'Censorship has no place in a democracy': Sanef applauds Icasa's SABC ruling

The 'Black Friday' march from the SABC to Constitution Hill. (Oupa Nkosi, M&G)

The 'Black Friday' march from the SABC to Constitution Hill. (Oupa Nkosi, M&G)

The South African National Editor’s Forum (Sanef) has welcomed the ruling by the Independent Communications Authority of South Africa (Icasa), directing the SABC to withdraw its decision to ban visuals of violent protests.

Icasa on Monday ordered that the SABC withdraw its decision after a public hearing was held on June 24, following complaints from a number of civil bodies last month.

“The decision affirms media freedoms and sends a strong message that censorship has no place in a democracy,” Sanef said in a statement on Tuesday.

“Sanef is, however, shocked and dismayed by the SABC decision to not immediately lift the ban, but to rather take the matter on review.

“We believe the SABC, as a public institution that derives its mandate from the Constitution, would best lead by abiding by a chapter nine institution’s decision.”

Sanef said the SABC’s editorial policy has always been guided by public input, and therefore the decision to ban certain footage “flies in the face of the spirit of the Constitution”.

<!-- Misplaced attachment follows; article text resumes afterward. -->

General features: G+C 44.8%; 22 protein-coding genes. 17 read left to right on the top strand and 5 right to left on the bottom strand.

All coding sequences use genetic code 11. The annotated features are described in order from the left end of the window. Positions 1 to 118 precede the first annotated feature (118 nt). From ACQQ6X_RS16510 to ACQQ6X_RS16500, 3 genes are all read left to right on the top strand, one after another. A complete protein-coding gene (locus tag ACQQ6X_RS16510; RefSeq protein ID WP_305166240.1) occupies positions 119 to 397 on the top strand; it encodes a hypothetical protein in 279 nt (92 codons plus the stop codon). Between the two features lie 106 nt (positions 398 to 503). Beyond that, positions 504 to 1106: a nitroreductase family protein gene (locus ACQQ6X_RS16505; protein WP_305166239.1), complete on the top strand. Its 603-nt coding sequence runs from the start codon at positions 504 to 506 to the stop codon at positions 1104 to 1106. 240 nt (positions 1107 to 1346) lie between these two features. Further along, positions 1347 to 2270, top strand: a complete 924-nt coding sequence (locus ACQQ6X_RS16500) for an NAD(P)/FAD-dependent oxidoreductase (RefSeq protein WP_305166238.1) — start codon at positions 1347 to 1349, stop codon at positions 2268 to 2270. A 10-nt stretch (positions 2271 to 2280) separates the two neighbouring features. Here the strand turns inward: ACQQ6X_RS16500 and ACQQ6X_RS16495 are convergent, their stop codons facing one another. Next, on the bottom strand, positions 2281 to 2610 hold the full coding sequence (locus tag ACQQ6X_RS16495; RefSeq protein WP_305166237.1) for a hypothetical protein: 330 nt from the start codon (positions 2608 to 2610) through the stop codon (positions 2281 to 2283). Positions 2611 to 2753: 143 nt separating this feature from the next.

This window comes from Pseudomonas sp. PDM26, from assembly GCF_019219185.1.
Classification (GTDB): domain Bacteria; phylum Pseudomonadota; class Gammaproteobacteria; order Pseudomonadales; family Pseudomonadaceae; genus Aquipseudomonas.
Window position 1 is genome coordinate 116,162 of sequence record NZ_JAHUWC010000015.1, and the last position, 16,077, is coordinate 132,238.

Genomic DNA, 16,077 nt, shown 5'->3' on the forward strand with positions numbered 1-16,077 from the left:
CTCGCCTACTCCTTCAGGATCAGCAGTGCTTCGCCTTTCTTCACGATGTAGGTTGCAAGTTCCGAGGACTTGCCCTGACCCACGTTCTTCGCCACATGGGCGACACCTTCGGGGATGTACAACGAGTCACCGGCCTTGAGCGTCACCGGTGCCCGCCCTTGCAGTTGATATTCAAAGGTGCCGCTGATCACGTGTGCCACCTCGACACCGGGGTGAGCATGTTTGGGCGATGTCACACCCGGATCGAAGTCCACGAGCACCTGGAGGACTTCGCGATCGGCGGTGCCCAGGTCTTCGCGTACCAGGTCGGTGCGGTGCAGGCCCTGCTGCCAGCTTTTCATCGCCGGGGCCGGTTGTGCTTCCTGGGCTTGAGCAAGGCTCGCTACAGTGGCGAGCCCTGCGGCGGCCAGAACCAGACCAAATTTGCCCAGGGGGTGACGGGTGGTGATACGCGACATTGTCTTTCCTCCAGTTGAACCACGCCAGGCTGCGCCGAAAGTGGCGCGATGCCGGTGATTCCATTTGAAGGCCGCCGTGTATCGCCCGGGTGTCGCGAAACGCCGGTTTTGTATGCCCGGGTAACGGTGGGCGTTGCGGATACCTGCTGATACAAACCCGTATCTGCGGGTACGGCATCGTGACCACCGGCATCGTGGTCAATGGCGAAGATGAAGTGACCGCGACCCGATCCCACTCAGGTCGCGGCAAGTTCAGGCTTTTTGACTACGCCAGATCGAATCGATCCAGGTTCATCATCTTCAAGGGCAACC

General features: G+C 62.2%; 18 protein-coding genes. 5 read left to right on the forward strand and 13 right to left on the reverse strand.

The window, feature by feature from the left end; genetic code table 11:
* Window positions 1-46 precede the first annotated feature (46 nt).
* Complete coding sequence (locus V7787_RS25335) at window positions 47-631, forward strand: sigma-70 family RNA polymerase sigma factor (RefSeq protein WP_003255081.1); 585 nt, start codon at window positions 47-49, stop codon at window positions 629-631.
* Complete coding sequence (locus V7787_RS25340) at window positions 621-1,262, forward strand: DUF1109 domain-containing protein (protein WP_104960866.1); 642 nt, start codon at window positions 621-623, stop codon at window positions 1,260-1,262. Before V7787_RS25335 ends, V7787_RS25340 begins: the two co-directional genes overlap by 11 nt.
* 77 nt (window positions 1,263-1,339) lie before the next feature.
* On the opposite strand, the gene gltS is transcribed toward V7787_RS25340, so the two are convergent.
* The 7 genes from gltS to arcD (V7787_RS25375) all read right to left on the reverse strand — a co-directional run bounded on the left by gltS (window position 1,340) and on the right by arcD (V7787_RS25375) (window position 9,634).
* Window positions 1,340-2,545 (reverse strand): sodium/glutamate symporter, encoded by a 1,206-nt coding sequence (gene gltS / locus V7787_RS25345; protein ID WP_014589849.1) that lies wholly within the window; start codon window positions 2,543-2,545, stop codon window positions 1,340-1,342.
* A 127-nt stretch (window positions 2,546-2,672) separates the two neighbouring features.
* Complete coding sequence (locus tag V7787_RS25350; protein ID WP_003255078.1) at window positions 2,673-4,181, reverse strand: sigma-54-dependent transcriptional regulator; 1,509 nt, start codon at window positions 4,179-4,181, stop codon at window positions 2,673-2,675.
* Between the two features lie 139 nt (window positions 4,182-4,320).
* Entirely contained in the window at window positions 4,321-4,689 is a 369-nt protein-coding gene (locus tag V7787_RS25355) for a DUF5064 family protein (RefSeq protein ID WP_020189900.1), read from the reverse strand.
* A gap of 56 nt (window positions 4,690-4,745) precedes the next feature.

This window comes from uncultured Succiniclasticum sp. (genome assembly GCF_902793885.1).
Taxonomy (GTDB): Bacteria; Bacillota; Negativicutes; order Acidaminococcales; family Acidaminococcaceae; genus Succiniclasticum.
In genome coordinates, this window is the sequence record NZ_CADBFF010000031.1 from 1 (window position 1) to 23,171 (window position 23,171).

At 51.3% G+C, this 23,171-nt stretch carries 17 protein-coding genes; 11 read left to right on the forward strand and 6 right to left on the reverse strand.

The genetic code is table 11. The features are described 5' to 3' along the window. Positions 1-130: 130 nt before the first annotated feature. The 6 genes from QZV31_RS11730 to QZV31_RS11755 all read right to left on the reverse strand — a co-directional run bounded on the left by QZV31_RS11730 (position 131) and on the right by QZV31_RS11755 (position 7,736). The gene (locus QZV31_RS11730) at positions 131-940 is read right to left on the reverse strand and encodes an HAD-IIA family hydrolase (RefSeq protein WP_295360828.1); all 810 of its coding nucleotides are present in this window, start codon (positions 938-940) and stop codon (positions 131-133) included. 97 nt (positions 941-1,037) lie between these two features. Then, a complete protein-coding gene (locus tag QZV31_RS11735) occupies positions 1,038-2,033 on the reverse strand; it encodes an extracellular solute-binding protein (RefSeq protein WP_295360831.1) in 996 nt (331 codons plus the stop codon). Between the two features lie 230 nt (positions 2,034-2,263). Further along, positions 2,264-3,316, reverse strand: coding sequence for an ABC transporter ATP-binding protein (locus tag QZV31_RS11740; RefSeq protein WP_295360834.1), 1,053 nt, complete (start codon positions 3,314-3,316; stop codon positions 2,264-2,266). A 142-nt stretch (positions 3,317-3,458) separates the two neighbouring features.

“It is a decision that risks returning the SABC to the dark old days of apartheid, where the institution that is supposed to be a public broadcaster was used as a mouthpiece of the then government.”

‘Sanitising the news’
Sanef said the broadcaster had failed to prove that airing visuals of violent protests encouraged others to do the same, and also questioned the SABC’s comparison to that of publishing pictures and footage of dead bodies.

“The two are not the same. Editors across the country continue to take decisions on graphic pictures every single day, guided by the spirit of public interest.

“The SABC should be guided by the Broadcast Complaints Commission of South Africa on publishing or broadcasting pictures and footage that could fall under ‘gratuitous violence’.”

The decision to ban footage completely amounted to sanitising the news, the group concluded.

The SABC has been given seven days from Monday to respond to Icasa’s ruling. – News24


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